Time Out says
This clever comedy from the Swedish director of Force Majeure offers art-world satire alongside bigger questions about how we behave toward others.
The title of this supremely fresh, witty and thought-provoking new film by Swedish writer-director Ruben Östlund (Force Majeure) refers mainly to a new exhibit on display at a museum of contemporary art: a neon-bordered bit of brick flooring described by its creator as a "sanctuary of trust and caring" where we all "share equal rights and obligations." But the square might also refer to the central plaza that Christian (Claes Bang), the museum’s head curator, is crossing when he becomes the victim of a scam that relieves him of his wallet and phone. To recover them, he’s reluctantly persuaded by an assistant to adopt an aggressive strategy which has unexpected consequences not only for himself but for colleagues and even complete strangers.
Then there’s possibly a third meaning to the title, since the film is about different sorts of metaphorical space. As we follow our intelligent, pleasant, perfectly well-intentioned hero in his increasingly difficult dealings with the press—notably an American journalist played by Elisabeth Moss—and others, the film explores the limits of responsibility, culpability, connectivity, even humanity. (There’s some fascinating stuff to do with primates as well, although it's best not to ruin that surprise.)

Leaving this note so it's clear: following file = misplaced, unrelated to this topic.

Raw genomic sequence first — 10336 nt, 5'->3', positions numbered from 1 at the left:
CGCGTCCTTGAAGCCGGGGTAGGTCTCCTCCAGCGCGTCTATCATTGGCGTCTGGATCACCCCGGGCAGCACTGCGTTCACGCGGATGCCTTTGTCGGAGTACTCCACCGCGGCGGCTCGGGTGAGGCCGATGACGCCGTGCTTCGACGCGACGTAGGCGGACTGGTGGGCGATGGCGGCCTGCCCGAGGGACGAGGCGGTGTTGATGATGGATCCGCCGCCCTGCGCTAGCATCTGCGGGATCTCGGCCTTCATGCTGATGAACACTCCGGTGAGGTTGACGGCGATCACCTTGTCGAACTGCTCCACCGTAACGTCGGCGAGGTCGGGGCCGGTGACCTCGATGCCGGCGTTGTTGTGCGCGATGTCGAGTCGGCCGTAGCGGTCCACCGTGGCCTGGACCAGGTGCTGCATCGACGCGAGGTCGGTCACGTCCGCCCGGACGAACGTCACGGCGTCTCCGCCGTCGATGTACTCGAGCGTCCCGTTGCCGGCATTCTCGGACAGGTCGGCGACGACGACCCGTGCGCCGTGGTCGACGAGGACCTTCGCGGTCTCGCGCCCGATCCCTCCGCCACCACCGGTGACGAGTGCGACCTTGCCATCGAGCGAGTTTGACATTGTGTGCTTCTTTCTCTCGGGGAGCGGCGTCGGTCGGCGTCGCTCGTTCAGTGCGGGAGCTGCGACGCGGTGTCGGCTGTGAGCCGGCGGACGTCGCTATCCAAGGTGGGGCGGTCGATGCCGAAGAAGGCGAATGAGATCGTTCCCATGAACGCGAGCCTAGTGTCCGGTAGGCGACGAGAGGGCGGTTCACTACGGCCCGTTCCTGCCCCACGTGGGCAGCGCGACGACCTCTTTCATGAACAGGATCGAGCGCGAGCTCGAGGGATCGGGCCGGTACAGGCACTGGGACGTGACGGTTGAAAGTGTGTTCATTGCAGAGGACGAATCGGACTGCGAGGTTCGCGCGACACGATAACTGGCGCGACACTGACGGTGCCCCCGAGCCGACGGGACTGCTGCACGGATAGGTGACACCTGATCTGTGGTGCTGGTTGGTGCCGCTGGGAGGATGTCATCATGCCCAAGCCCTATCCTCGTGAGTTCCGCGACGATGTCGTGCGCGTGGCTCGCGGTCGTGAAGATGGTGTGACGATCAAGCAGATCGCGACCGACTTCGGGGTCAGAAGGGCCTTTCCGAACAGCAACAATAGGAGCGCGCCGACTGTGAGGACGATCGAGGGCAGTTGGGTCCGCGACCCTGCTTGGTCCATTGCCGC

It’s one thing for a well-off liberal to wax lyrical about equality, community, a fair society and so on, but how far do our responsibilities extend toward others, especially those less fortunate? Where does our own particular "square" end and the surrounding infinity that is the lives of others begin?
Östlund’s film deals with questions similar to those found in Austrian filmmaker Michael Haneke’s Code Unknown (and, to a lesser degree, Cache). Stylistically, however, it could not be more different. With a story built out of substantial but discrete blocks, many of them notable for their bone-dry humor, it sometimes calls to mind the dark comedies of Östlund’s fellow Swede Roy Andersson, albeit with a less surreally heightened visual style. (That said, Östlund’s sophisticated play with squares and other shapes throughout the movie—as when Christian is shown trapped in a web of diagonal staircases—subtly enhances its themes.) If the film has any flaw, it could be that it juggles too many good ideas. If only more films could have such problems.
Cast and crew